Japanese carmakers saw overseas success over sixty years ago inn the US, uprooting American manufacturers from their top positions. South Korean automotive firms keenly watched the Japanese and emulated their success in Europe and eventually the world. Fast forward to today, China finds itself in the same position.
In the summer of 1958, Toyota became the laughing stock of America when it unloaded the first Toyopet Crown into California. The jokes kept coming for another decade until the Americans realized the tiny, unassuming Crown was far more reliable and frugal than homegrown V8-powered mammoths. Suddenly, Detroit found itself at the receiving end of the same jokes directed previously at Asian manufacturers.
The humble Toyopet Crown overturned the American Big Three, paving the way for Asians in the US automotive industry
Across the Atlantic, Nissan was hard at work studying European carmakers. Kicking off its operations with a brand-new car that looked a lot like an Austin 7, Nissan is now a global force to be reckoned with. All the while, South Korean companies were quietly biding their time. Their patience paid dividends, bringing them onto the world stage.
On the basis of frugal, basic, and adequate vehicles, Hyundai can now claim to be among the world’s top ten biggest car manufacturers by sales volume. It really has come a long way from its first homegrown 1975 Pony to its present lineup. The company had famously invited a senior designer at British Leyland to show it the ropes. As of today, British Leyland has collapsed, and we need not tell you where Hyundai stands.
History tends to repeat itself, and it is now the turn of the Chinese. The country’s automotive industry started making headlines a few years ago, when copies of international cars started appearing at Beijing and Shanghai auto shows. There was the Lifan 320 which was a blatant rip-off of a Mini Cooper. The Shuanghuan SCEO looked eerily similar to the BMW X5.
As far as motorcycles are concerned, Chinese firms even lifted designs from neighbour India’s homegrown manufacturer Bajaj Auto Ltd. Taian Chiran Machinery Company Ltd. lost a court battle against the Indian firm over its Gulsar motorcycle, which was, in no uncertain terms, a Bajaj Pulsar with a slightly different name.
China is poised to spread its wings in the automotive sector worldwide, despite having started off in rather poor form.
However, these are things of the past, for the Chinese automotive industry is well and truly standing on its own feet, and even supporting international brands like MG, Borgward, Volvo and Manganese Bronze (the company that manufactures London Cabs). As many as eight different Chinese firms have a presence in the UAE. Although they only constitute one percent of the country’s total sales, achieving a bigger share is not that faraway a goal for these firms.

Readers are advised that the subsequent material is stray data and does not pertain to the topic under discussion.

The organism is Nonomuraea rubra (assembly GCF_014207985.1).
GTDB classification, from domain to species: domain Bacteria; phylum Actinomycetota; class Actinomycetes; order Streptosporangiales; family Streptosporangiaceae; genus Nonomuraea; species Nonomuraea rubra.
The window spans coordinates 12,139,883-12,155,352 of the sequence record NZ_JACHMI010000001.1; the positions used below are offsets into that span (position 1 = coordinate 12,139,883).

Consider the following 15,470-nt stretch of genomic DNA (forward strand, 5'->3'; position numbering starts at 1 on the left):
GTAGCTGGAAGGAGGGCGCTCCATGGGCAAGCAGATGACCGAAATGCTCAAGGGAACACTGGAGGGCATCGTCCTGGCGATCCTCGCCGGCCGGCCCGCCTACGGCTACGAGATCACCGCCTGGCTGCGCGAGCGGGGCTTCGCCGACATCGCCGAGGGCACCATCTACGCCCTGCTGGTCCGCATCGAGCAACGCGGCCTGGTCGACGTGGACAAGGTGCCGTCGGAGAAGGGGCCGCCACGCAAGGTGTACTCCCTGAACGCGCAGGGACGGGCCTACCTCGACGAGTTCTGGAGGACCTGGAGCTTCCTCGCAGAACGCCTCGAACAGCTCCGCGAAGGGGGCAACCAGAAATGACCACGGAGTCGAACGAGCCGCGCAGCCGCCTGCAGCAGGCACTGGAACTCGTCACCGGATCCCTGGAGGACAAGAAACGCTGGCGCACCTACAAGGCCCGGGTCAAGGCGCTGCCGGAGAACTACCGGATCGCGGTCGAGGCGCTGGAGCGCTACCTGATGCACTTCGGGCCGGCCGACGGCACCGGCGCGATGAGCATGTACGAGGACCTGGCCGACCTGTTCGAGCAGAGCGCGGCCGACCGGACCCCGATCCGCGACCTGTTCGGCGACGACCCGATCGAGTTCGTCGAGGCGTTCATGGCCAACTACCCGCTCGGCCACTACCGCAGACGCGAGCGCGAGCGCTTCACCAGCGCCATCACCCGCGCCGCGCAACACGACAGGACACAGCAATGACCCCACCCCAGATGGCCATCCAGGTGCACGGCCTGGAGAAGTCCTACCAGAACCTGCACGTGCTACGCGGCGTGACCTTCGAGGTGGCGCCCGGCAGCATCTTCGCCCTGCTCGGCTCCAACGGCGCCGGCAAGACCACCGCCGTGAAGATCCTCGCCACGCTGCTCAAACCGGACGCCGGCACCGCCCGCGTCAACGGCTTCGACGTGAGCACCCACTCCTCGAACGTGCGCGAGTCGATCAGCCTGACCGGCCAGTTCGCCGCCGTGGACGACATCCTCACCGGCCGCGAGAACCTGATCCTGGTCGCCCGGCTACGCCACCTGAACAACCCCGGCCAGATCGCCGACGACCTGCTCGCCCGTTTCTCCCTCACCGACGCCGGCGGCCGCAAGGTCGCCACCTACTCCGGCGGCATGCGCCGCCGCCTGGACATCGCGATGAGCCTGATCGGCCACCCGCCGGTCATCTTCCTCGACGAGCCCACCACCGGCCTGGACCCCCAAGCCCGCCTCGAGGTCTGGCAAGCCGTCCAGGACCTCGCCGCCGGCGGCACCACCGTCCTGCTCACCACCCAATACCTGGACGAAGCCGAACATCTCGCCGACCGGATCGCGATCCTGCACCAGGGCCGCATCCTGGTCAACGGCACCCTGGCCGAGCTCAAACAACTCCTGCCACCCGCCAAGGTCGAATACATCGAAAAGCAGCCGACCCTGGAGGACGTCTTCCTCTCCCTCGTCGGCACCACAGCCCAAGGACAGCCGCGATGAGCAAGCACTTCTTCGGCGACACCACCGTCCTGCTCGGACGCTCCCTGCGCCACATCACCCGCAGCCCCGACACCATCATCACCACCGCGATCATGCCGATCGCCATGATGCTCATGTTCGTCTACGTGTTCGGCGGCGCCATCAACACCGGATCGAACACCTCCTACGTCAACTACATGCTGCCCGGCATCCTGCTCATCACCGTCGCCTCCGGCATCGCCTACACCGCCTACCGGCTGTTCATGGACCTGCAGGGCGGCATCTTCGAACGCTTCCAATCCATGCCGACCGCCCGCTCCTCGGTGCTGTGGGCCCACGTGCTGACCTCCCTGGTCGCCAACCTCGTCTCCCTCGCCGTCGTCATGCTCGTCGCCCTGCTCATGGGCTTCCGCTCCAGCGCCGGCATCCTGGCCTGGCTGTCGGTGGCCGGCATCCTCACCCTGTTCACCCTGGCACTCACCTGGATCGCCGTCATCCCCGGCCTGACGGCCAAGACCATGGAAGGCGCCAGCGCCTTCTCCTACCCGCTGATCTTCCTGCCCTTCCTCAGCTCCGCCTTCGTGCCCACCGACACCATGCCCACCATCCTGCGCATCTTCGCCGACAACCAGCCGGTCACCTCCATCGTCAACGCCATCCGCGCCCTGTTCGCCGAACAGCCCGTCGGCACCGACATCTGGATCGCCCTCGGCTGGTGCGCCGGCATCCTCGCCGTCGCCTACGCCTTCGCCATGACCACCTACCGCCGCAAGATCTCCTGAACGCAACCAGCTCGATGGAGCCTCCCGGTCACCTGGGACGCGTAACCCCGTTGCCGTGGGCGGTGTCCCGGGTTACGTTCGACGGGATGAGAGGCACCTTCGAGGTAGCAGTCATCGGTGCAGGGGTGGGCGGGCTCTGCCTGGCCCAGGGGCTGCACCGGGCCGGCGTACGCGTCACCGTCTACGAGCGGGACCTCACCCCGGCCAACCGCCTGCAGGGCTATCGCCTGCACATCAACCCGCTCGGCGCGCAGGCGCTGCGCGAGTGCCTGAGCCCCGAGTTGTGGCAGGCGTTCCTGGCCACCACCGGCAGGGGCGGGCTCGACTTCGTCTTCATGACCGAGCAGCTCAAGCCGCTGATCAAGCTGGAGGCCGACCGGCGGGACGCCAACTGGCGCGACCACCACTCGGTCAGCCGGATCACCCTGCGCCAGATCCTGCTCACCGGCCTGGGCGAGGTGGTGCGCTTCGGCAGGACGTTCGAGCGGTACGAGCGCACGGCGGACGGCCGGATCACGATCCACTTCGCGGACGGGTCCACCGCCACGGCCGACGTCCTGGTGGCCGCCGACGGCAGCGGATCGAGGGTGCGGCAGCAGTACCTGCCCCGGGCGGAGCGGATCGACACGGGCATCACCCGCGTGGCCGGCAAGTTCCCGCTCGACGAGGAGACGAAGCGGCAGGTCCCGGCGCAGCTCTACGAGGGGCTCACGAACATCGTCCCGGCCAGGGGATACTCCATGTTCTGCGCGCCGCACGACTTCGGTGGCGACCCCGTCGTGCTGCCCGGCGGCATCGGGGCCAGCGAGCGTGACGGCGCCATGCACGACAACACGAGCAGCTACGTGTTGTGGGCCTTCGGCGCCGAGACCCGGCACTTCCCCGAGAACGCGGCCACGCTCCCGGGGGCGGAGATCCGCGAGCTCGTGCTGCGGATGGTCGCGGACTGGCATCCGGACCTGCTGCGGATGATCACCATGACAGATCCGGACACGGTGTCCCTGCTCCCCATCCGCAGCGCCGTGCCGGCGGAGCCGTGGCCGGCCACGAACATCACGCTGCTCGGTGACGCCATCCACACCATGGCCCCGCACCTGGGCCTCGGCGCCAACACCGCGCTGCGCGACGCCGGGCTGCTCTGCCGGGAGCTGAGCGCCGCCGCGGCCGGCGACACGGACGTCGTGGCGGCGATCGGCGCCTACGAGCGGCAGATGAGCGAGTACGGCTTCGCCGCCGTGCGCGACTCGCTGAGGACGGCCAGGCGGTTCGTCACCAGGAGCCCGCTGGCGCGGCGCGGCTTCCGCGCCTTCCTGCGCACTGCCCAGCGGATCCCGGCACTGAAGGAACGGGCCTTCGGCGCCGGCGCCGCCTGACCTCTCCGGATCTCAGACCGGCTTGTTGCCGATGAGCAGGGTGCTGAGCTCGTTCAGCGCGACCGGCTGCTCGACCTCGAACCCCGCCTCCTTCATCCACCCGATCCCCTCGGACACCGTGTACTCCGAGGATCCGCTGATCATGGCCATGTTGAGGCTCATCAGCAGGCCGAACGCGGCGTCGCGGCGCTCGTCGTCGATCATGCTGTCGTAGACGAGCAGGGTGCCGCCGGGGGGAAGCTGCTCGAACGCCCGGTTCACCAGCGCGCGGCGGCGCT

Chinese firms are hiring the best designers and engineers in the world to shape authentic automobiles, and the results speak for themselves. Benoit Jacob and Chris Bangle, both designers formerly working with BMW, are among the people making the move into an exciting industry. MG Motor launched the exciting new MG6 in the UAE, pitching the turbo-petrol family saloon against naturally-aspirated rivals in the segment. Chery introduced the Tiggo 5 crossover in the UAE, complete with a five-star safety rating presented by Chinese NCAP regulations.
JAC is another manufacturer witnessing a lot of traction in the compact crossover segment with its J3 that starts from AED 40,000. We haven’t mentioned firms like Haval, Changan, Geely, and Great Wall yet, so China is definitely not lacking for carmaking firms. The world’s single biggest car market (sales neared the 24-million mark in China for 2018) has easy access to new technology through its joint ventures with international brands wanting to sell their wares behind the Iron Curtain. China is also the world’s biggest EV market with 800,000 charging stations across the country serving 2.5 million electric cars.
Today, China is churning out consistently better products each passing year, improving its game across the globe.
Talking about EVs some more, who can forget the gobsmacking NIO EP9 that set a blistering new lap record on the infamous Nurburgring for electric cars? Heavyweights like Lamborghini, Porsche, and Ferrari still haven’t been able to match or beat that record. Chinese firm GAC Motor unveiled an all-electric concept car at the Detroit Motor Show, hitting the American Big Three (Ford, General Motors, Fiat Chrysler Automotive) right in their backyard. Are we on the cusp of witnessing a major automobile revolution led by China?